Planning Updates

December 2019
7F : 19/00368/FUL 19/00399/FUL

Feckenham Parish Council wholeheartedly supports the decision of the Local Planning Authority to refuse planning permission for Applications 19/00368/FUL and 19/00399/FUL. With regard to the current Appeal against these decisions, we reiterate the points made in our original objection and make the following additional observations, which we ask the Inspector to carefully consider.
1. The Appellant and his agent say that Policy 1 of the Borough Plan No 4 describes “The Presumption in favour of Sustainable Development”, and later in their appeal document they assert that both planning proposals amount to “Sustainable Development”. We point out that page 3 of the Joint Statement prepared by Bromsgrove District and Redditch Borough Councils in their “Response to Inspector’s Matters, Issues and Questions” document published on 4th March 2016 states:
“Feckenham is located further south in a largely rural area and has much fewer services and facilities (as evidenced in the Redditch Accessibility Study and Settlement Hierarchy document (CRD7.12); and is less accessible, in transport terms. Significant investment in highway infrastructure would be required to unlock this area for development, which at the present time, is considered very unsustainable.”
Page 4 of the same document also says:
“Whilst there is a section of Feckenham south of the B4090 in Open Countryside, significant investment in highway infrastructure, services, and facilities would be required to unlock this area for development, which at the present time is considered unsustainable”.
2. Furthermore, in this same context, the matter of vehicular access to the development site is of particular concern. The Parish Council significantly disagrees with the Highways Officer in his original assessment. The access “driveway” referred to in the application is an unmade track of only one vehicle’s width along its entire length. There is no scope for widening this access at any point and the appellant does not own the adjoining land for the majority of the length of the track. The track opens onto another unmade and un-adopted roadway (Moors Lane), which eventually joins the B4090. Increased vehicular use of this track would undoubtedly cause it to degrade and adversely affect users of the amenities (including Feckenham Village Allotments) and other land on either side. It should be noted that nowhere in the application is the route to and from the property to the public roadway clearly stated or shown on a plan.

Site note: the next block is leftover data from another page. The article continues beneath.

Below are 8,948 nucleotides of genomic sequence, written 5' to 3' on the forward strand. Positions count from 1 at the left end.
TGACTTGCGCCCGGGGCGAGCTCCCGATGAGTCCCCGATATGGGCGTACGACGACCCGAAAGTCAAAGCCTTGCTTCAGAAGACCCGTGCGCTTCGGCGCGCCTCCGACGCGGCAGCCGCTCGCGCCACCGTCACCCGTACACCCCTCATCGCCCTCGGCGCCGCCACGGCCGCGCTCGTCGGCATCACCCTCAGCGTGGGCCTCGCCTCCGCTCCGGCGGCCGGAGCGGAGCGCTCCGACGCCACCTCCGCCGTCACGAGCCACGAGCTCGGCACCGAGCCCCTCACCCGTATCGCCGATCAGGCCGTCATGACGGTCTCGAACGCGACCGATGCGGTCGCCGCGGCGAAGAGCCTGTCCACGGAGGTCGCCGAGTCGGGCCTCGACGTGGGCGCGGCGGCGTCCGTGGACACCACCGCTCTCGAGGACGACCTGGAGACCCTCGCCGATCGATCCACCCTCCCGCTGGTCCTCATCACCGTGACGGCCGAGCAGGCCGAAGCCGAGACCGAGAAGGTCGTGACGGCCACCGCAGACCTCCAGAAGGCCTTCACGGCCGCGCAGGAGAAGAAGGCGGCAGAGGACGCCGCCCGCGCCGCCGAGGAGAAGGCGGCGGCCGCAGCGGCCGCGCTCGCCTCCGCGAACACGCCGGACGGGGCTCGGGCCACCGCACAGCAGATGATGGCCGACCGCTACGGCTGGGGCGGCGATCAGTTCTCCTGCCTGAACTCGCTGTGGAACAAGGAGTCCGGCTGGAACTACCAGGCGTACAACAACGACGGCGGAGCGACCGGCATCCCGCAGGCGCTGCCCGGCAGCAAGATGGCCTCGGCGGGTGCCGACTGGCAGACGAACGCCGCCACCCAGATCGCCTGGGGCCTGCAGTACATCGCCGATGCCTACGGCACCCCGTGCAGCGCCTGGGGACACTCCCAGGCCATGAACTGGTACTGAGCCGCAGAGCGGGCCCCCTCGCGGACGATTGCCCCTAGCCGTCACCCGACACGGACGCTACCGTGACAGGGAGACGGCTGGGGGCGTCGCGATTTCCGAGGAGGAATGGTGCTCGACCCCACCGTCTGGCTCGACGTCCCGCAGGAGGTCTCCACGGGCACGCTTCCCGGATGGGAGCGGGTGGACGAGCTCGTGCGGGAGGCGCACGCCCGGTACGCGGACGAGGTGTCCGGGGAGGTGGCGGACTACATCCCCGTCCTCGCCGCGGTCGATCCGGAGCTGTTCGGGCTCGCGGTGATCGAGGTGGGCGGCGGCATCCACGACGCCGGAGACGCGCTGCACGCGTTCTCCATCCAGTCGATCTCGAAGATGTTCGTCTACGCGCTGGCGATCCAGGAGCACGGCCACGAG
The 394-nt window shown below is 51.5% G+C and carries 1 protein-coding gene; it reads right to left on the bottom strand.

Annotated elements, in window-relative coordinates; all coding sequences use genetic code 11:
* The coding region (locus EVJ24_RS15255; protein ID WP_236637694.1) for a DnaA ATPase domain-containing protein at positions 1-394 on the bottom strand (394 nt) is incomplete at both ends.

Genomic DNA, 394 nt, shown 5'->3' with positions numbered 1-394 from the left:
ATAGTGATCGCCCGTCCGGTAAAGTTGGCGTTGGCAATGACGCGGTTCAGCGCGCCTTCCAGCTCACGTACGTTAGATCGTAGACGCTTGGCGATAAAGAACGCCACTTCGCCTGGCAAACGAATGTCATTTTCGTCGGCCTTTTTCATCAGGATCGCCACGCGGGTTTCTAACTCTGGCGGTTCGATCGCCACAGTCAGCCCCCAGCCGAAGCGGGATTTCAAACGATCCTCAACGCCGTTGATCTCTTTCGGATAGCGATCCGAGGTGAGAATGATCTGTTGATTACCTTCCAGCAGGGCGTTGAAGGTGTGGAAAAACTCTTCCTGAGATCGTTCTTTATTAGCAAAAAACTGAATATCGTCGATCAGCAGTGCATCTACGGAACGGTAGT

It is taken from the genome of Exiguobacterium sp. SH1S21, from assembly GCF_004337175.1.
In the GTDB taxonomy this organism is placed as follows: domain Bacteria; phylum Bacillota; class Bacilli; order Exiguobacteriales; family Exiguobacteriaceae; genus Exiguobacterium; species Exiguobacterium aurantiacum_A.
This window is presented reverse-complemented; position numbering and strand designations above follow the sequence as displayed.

3. Our conclusion, therefore, is that the whole site is not suitable for residential development because of very poor access and because, in any event, the whole area cannot be presumed to be sustainable. The local plan 4 clearly states that it is not a sustainable area.
4. With regard the setting of the development site and its proximity to the Conservation Area, we note that the Appellant and his agent assert that the views out of the Conservation Area are unaffected and furthermore that views from the open countryside into the Conservation Area should not be taken into account. We do not agree with either of these assertions because the Barn (and hence the new residential development) can be clearly seen from the gardens of several properties within the Conservation Area on the South side of the B4090 (these residents have already raised this issue in their original objections). Furthermore we are also unaware of any official guidelines that say that views from open countryside into Conservation should be disregarded. We believe that such views form an integral part of the Conservation Area Setting and, for example walkers into and out of the village along the various public footpaths in this area will clearly see the new bungalows within the barn together with their associated domestic paraphernalia. In our view this new residential development is likely to do some harm to these views and vistas. Furthermore we agree with the LPA that the design of these new bungalows falls well short of the Borough of Redditch High Quality Design SPD criteria.

In short it is hard to escape the conclusion that the decision to refuse the original planning applications was fully justified.

We ask the Inspector to carefully consider these important points, alongside the substantial case against the development already made by the LPA in its original Refusal Statement. We also invite the Planning Inspector to make a site visit to verify what we have said.

7F : 19/00368/FUL 19/00399/FUL
APP/Q1825/W/19/3236859 & APP/Q1825/W/19/3236863



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